I have used the tongue in cheek reference before - specifically stating that I am more of the former than that later. Yea yea yea I know just like everyone else does that once you let'um go at some point the detail is lost and gone forever. My position is - so what. There are likely more opportunities with ambient light conditions where insanely bright highlights will be somewhere in your image then there are not. I have shown a couple of variations of this scene that I shot the other day. I made about a dozen shots at the time. Maybe spent 5 minutes. I could have shot here in this light all day. I love this light.
I used one a post or so ago to demonstrate how two different photographers - or even the same photographer may approach a scene lit the same way in completely different ways with completely different results. I thought it worth repeating and also wanted to briefly discus a lighting situation that you literally run into every single day. Well most of us do. One that lasts most of the day. Direct sunshine. I love sunshine but there are many photographers both newbies and old hands that avoid sunshine like it's some sort of bane to their existence.
Oh shit it's 2pm and the sun's out, I think I won't shoot because all my pictures will look like shit or let's find some open shade, etc. etc. There are a million ways to deal with direct sun and once you embrace it and master it even in the slightest way you will open up picture opportunities that will blow your mind.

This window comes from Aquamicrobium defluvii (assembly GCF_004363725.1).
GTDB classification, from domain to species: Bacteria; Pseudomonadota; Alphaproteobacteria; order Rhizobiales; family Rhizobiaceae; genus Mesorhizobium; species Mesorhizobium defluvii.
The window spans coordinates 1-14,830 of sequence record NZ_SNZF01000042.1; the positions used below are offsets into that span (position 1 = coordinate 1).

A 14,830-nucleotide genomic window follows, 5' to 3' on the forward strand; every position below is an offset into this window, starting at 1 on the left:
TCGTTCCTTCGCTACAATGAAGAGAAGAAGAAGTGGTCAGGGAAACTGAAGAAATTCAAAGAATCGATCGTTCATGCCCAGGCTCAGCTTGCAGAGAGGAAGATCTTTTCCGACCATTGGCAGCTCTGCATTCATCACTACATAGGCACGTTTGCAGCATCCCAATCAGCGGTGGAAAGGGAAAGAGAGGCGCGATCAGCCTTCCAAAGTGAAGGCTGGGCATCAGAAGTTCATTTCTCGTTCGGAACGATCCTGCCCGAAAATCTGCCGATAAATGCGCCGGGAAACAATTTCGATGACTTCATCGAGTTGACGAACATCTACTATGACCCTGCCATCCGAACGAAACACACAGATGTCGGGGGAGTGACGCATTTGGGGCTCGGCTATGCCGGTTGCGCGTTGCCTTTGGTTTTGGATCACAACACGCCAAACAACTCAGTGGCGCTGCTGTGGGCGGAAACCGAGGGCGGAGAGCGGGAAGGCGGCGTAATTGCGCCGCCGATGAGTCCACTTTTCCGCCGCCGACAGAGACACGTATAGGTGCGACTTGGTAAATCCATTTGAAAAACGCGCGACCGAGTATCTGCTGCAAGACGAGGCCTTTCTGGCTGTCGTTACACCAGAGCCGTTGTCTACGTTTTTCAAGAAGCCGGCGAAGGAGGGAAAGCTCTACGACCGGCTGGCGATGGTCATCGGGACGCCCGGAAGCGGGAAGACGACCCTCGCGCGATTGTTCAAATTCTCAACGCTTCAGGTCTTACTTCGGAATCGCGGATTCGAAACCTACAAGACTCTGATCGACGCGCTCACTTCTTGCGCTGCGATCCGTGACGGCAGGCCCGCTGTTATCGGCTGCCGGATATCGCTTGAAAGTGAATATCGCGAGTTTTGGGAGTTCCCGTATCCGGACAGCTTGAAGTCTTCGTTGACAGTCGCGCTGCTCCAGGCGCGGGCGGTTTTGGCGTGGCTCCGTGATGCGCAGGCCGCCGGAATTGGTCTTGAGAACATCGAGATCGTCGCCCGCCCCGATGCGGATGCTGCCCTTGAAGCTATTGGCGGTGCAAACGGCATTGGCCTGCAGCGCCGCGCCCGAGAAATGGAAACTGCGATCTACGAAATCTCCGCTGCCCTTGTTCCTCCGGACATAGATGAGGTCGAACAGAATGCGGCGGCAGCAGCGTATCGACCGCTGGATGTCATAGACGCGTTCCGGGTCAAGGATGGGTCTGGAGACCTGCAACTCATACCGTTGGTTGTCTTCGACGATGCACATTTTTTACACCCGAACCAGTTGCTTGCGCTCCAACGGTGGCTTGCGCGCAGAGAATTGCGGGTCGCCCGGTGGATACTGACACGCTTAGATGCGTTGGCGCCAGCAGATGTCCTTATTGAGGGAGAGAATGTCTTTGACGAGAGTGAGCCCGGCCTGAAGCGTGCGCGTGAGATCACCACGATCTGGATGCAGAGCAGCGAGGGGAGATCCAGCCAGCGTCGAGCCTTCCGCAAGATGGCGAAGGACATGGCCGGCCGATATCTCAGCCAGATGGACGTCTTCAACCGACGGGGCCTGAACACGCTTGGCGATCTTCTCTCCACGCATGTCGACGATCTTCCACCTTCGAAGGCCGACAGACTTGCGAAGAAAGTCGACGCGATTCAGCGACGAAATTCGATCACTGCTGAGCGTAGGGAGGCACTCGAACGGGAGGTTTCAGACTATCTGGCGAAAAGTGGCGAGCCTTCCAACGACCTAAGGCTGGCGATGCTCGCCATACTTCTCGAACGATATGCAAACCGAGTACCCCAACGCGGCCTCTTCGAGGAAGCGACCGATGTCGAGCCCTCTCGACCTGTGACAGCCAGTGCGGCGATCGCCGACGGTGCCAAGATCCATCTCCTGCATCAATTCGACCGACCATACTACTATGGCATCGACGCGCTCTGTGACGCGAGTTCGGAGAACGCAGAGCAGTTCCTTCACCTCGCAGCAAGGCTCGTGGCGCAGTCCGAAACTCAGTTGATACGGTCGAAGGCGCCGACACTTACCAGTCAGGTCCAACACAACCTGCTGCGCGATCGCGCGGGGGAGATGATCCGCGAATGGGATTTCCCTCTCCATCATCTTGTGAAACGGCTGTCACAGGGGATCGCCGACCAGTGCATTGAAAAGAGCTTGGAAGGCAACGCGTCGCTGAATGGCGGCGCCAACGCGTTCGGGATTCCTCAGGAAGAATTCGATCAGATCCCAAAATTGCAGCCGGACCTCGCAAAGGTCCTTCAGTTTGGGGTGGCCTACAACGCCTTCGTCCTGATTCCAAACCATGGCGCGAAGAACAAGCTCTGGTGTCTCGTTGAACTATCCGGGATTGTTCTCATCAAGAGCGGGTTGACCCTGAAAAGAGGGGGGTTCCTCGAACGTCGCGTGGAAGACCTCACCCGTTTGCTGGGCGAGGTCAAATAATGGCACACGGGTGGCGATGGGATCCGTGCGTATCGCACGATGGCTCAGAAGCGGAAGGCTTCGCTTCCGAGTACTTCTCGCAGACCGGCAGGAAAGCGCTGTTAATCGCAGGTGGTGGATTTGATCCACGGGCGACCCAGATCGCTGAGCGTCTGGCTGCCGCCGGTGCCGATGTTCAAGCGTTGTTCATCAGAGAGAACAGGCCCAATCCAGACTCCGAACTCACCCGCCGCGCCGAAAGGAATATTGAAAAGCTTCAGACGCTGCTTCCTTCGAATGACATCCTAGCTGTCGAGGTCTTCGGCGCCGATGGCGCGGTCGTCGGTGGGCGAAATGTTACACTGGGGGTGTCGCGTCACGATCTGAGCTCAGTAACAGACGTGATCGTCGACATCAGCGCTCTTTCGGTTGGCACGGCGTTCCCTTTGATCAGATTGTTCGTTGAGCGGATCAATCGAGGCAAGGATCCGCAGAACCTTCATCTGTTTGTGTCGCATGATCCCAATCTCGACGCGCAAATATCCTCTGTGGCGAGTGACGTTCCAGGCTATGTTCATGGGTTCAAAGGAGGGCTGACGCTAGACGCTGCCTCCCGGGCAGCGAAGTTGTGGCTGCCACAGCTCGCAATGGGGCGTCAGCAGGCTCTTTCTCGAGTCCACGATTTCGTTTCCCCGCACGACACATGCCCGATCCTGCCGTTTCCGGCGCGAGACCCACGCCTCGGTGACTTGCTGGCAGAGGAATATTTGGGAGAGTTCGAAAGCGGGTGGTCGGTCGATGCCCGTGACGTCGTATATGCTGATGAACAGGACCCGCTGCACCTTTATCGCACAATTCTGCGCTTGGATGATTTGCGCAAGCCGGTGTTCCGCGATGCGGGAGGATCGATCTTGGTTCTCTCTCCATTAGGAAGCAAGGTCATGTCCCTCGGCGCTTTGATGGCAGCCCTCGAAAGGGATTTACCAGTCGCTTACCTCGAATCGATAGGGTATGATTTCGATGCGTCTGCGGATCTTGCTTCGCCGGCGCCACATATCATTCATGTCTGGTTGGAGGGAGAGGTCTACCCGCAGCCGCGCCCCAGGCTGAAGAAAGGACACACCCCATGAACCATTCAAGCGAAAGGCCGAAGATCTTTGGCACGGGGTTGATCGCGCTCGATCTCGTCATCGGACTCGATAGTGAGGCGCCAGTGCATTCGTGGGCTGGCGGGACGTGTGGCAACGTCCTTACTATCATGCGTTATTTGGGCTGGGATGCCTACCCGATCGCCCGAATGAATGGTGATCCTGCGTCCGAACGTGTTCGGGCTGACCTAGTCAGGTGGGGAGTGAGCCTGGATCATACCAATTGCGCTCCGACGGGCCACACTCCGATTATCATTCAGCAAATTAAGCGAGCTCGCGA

One way is flash - specifically the dreaded "fill flash". Yea that can be used to reasonable effect if controlled but seldom yields results that are superlative unless you take a lot of time to set it up and test it etc etc. Heck I use flash in combination with the sun but usually not with the flash attached to my camera "filling in" shadows.
Here is another way…
Try it sometime - you may or may not like it but it will certainly add a tool to your box. If you are a highlight nazi that is ruled by the little blinkies telling you you have "blown" some highlights you're going to have to let go of that for a bit and come over to my side of things where you a free to blow the living crap out of them. It's fun over here on this side we are a wild and fun loving bunch. Not only that but it let's you expose any way you want - wooooooo hoooooo. Yea once you let that little bunch of blinkies start blinkin' you can blink the living crap out of them another stop… and another… and another… woooooooo yeaaaaa look ma they still blink the same amount.